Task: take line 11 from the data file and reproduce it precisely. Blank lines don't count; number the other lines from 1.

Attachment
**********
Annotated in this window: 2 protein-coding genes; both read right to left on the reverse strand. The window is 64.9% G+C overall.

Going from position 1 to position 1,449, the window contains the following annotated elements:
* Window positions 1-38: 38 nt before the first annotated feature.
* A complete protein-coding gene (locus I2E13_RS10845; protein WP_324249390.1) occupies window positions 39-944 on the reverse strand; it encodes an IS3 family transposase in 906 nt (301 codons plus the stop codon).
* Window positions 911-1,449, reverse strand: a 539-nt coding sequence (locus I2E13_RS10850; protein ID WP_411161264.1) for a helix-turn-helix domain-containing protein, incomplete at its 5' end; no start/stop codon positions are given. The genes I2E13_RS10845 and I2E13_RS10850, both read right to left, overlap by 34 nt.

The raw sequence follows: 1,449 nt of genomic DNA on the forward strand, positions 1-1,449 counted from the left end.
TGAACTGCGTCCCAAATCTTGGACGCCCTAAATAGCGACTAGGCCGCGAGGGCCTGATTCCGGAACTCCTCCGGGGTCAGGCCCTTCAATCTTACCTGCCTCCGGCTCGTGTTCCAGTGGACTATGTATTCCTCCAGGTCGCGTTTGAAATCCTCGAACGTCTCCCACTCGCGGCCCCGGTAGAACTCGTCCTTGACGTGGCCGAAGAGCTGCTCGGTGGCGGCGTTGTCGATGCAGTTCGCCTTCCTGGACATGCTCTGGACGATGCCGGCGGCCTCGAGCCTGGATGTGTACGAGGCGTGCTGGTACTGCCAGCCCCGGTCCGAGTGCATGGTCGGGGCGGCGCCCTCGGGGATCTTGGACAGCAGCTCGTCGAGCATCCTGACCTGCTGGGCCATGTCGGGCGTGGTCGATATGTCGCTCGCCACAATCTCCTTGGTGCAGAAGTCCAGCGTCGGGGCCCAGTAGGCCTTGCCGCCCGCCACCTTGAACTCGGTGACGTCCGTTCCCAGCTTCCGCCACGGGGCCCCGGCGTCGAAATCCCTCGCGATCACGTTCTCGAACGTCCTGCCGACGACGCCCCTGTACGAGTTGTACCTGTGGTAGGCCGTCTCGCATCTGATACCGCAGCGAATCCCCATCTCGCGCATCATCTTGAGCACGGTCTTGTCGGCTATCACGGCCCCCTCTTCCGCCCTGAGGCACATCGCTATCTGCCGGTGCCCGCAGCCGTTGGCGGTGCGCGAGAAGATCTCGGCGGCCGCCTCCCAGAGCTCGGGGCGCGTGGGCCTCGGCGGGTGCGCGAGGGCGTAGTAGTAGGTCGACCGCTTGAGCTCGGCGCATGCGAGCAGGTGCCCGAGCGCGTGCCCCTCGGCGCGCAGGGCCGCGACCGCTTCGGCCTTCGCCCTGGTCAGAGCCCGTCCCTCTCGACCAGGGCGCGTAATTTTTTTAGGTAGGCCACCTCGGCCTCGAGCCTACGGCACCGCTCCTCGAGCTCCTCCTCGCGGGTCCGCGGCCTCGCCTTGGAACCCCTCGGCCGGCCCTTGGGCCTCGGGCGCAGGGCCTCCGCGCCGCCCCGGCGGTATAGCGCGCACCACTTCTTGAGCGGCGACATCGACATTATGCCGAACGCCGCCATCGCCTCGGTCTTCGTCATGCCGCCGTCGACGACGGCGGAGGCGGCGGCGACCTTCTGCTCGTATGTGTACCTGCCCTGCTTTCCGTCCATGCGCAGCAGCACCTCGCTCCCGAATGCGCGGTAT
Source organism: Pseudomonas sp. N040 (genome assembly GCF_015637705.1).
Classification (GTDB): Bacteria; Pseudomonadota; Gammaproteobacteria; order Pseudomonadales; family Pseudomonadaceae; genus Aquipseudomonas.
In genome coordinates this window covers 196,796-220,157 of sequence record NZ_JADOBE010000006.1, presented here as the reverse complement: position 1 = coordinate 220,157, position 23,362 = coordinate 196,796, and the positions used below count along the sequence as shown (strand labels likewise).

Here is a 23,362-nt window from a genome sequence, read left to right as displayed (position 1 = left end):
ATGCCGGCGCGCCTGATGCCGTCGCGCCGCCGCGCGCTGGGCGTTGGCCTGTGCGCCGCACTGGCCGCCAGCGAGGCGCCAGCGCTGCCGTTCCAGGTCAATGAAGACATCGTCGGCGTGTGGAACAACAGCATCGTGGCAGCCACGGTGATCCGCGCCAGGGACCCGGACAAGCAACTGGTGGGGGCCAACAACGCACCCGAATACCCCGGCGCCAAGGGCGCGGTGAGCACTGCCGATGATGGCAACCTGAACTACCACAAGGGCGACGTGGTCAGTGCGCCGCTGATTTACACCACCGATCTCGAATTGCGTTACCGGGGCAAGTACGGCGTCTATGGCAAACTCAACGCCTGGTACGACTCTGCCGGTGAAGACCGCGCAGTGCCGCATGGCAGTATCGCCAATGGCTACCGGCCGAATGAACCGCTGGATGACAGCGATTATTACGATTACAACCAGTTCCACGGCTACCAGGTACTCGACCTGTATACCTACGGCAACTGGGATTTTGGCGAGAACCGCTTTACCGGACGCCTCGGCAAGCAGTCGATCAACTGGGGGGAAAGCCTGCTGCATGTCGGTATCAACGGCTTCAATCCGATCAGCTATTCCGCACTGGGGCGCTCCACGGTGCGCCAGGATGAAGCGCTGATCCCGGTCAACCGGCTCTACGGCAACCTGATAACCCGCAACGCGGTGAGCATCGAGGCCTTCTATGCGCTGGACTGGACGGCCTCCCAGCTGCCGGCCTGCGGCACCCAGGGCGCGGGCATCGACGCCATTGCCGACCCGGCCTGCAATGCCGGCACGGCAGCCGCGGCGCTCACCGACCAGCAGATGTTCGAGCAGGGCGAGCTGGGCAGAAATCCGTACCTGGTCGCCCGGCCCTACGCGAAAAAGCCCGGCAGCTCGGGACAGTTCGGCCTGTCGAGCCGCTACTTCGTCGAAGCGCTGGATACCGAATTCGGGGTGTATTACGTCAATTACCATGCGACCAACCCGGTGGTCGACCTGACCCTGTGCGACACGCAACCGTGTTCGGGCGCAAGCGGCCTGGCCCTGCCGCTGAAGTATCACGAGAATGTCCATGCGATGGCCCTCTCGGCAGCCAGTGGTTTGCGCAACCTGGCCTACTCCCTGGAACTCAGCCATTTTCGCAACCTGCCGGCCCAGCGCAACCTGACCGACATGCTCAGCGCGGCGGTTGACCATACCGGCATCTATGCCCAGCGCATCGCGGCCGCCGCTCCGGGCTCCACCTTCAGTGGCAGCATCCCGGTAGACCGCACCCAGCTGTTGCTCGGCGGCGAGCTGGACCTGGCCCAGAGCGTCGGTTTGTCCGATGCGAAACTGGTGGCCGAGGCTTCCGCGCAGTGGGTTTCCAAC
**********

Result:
Here is a 23,362-nt window from a genome sequence, read left to right as displayed (position 1 = left end):